After the September 2019 regulations and the November 2019 update to our National Implementation Plan, on 12 May this year, the DFFE published further regulations to prohibit the production, distribution, import, export, sale and use of persistent organic pollutants that are listed by the Stockholm Convention on POPs. The regulations specify at Section 3 that no person may produce, distribute, import, export, sell, or use PFOA, its salts, and PFOA-related compounds (among other chemicals).

A person commits an offence if they contravene Section 3 or furnishes false or misleading information regarding the actions listed in Section 3 and may be subject to a fine of R5-million (maximum) or five years’ imprisonment for a first offence, or both. Section 5 (1) provides for a transition period of 12 months from the commencement of the regulations, allowing any person who was in possession of any of the substances at the time the regulations were passed to continue to distribute, sell, or use the substances, but not to import or export them.

It requires that any person who wishes to do so must notify the director-general of the DFFE in writing within 30 days of the commencement of the regulations, identifying which substances are in their possession. That 30-day notice period was up this month, on 11 June 2021.

However, according to Modise, no producers, users, distributors, importers, or exporters have notified the director-general in this regard.

As you may remember from Part Two of this series, PFOS and PFOA, along with several other PFAS, are present in South African waters, insects, fish, and birds. Yet no companies have notified the DFFE of their use, production or import of PFOA, and only two companies have said they’re using PFOS.

Are we to believe that all of the PFOA and PFOS come to South Africa mysteriously, or are transported here from rivers and birds and waters elsewhere? Are companies not being honest about their use of these harmful chemicals or masking their use under Confidential Business Information? Perhaps there is also a third possibility… companies may not even be aware that their products contain these harmful chemicals? To these questions, there are simply no easy answers.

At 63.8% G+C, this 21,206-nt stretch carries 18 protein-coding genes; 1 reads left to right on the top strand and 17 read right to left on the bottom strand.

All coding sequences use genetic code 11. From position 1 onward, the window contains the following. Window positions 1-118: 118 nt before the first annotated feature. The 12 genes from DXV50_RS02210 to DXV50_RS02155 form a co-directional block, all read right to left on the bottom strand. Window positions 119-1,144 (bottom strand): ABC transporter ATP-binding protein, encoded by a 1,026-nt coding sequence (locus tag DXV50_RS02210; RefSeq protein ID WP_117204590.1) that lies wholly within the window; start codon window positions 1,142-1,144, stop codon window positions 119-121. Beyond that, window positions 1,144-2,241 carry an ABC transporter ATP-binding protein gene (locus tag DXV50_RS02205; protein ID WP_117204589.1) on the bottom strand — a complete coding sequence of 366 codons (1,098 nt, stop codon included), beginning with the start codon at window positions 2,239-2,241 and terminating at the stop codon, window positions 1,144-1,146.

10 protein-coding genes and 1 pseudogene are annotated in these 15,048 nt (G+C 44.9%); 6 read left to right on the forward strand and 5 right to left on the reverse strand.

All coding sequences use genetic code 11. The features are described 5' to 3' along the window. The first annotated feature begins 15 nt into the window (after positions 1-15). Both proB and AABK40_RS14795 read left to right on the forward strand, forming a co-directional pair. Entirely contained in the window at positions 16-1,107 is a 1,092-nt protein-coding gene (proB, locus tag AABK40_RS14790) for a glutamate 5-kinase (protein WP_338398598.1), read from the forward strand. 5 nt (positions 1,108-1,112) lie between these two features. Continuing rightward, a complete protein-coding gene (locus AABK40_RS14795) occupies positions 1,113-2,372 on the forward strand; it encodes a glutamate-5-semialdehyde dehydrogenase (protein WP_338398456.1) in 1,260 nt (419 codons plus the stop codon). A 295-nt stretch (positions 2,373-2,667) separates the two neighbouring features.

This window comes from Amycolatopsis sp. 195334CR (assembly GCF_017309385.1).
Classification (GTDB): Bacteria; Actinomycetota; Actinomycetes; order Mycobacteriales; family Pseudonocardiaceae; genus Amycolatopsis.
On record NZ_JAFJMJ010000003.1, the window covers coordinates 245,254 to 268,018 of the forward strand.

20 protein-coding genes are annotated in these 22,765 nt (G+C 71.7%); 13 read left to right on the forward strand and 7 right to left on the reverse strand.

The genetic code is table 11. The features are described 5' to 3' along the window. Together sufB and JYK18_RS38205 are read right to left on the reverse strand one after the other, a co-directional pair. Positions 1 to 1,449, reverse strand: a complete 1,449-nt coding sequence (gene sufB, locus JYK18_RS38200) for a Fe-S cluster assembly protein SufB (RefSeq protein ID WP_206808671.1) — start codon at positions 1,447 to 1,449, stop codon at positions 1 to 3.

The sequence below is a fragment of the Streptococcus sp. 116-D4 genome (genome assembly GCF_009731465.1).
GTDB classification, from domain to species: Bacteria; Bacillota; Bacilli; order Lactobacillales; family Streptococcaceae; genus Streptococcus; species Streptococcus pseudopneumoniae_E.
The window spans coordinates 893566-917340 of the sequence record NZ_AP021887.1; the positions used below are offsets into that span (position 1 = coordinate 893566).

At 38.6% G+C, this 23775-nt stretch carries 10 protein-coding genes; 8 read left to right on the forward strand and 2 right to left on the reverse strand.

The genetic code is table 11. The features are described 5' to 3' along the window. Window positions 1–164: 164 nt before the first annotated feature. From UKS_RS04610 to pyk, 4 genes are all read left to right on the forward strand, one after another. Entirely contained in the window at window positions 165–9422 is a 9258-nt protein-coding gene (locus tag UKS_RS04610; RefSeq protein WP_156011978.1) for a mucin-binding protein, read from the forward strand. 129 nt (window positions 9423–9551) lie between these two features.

Part One of this series highlighted how the requirement for companies to come forward voluntarily to the EPA resulted in lengthy delays in the ability of the EPA and the government to respond appropriately to the contamination of the environment with PFOA and other PFAS.

The DFFE regulations require that companies come forward and notify the department, but there does not seem to be any concomitant action from the DFFE to go out and find those companies that have not disclosed and could reasonably be suspected to use these chemicals. And so, these new regulations and our new implementation plan for the Stockholm Convention are yet to protect South Africans from any health or environmental risk, regardless of their ambitions to do so.

PFAS are known to cause a significant health impact, even in small doses. It seems clear then that the regulation of these chemicals needs to move beyond simply the environmental focus, and towards an integrated response that also includes the health system.

“There is a serious and systemic awareness delink between our environmental laws that are implemented to protect the public’s health and among the industrial end-users of regulated harmful chemicals and in general the public at large — this systemic delink also extends to the public health authorities who are tasked with protecting the public health — in general, the National Department of Health is absent from environmental governance processes in South Africa and this has to change to protect the public from harmful persistent chemicals that are routinely found in our environment,” says Euripidou.

Amid a global health crisis, the need for departments to work together is more apparent than ever.

Until then though, it is only as consumers of these products that ordinary South Africans have any bargaining power. We can choose whether to buy products that are known to contain PFAS, and we can demand accountability from those that sell them to us.

That is if they know they’re doing it. DM/MC/OBP

In Part Five of this series, Daily Maverick talks to some of South Africa’s biggest retailers about PFAS in their food and household goods.

Absa OBP